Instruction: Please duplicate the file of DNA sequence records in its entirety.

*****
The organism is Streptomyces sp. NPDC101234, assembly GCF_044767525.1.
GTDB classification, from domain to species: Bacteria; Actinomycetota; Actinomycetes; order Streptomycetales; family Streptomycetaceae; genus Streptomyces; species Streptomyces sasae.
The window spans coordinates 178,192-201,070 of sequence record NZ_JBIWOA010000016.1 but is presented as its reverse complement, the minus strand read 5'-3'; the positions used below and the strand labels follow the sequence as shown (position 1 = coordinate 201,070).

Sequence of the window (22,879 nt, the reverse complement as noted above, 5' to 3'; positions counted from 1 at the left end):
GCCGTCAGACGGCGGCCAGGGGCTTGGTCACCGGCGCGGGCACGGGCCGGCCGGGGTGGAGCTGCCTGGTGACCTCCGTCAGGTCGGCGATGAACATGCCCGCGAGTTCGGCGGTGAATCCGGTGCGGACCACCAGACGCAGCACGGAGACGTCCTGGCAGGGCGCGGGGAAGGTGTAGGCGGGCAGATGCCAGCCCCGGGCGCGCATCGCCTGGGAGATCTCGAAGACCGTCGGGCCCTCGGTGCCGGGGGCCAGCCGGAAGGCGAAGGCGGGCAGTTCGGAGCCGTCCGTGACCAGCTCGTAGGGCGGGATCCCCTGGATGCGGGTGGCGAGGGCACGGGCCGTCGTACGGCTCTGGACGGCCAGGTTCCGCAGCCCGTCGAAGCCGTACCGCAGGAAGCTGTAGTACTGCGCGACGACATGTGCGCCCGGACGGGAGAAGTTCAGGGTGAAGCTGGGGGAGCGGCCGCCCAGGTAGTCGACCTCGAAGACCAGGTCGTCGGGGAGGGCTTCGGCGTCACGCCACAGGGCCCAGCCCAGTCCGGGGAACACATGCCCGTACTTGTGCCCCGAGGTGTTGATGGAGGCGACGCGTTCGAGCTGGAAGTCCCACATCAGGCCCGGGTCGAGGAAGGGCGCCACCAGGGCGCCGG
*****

The organism is Streptomyces sp. NPDC101234, assembly GCF_044767525.1.
GTDB classification, from domain to species: Bacteria; Actinomycetota; Actinomycetes; order Streptomycetales; family Streptomycetaceae; genus Streptomyces; species Streptomyces sasae.
The window spans coordinates 178,192-201,070 of sequence record NZ_JBIWOA010000016.1 but is presented as its reverse complement, the minus strand read 5'-3'; the positions used below and the strand labels follow the sequence as shown (position 1 = coordinate 201,070).

Sequence of the window (22,879 nt, the reverse complement as noted above, 5' to 3'; positions counted from 1 at the left end):
GCCGTCAGACGGCGGCCAGGGGCTTGGTCACCGGCGCGGGCACGGGCCGGCCGGGGTGGAGCTGCCTGGTGACCTCCGTCAGGTCGGCGATGAACATGCCCGCGAGTTCGGCGGTGAATCCGGTGCGGACCACCAGACGCAGCACGGAGACGTCCTGGCAGGGCGCGGGGAAGGTGTAGGCGGGCAGATGCCAGCCCCGGGCGCGCATCGCCTGGGAGATCTCGAAGACCGTCGGGCCCTCGGTGCCGGGGGCCAGCCGGAAGGCGAAGGCGGGCAGTTCGGAGCCGTCCGTGACCAGCTCGTAGGGCGGGATCCCCTGGATGCGGGTGGCGAGGGCACGGGCCGTCGTACGGCTCTGGACGGCCAGGTTCCGCAGCCCGTCGAAGCCGTACCGCAGGAAGCTGTAGTACTGCGCGACGACATGTGCGCCCGGACGGGAGAAGTTCAGGGTGAAGCTGGGGGAGCGGCCGCCCAGGTAGTCGACCTCGAAGACCAGGTCGTCGGGGAGGGCTTCGGCGTCACGCCACAGGGCCCAGCCCAGTCCGGGGAACACATGCCCGTACTTGTGCCCCGAGGTGTTGATGGAGGCGACGCGTTCGAGCTGGAAGTCCCACATCAGGCCCGGGTCGAGGAAGGGCGCCACCAGGGCGCCGG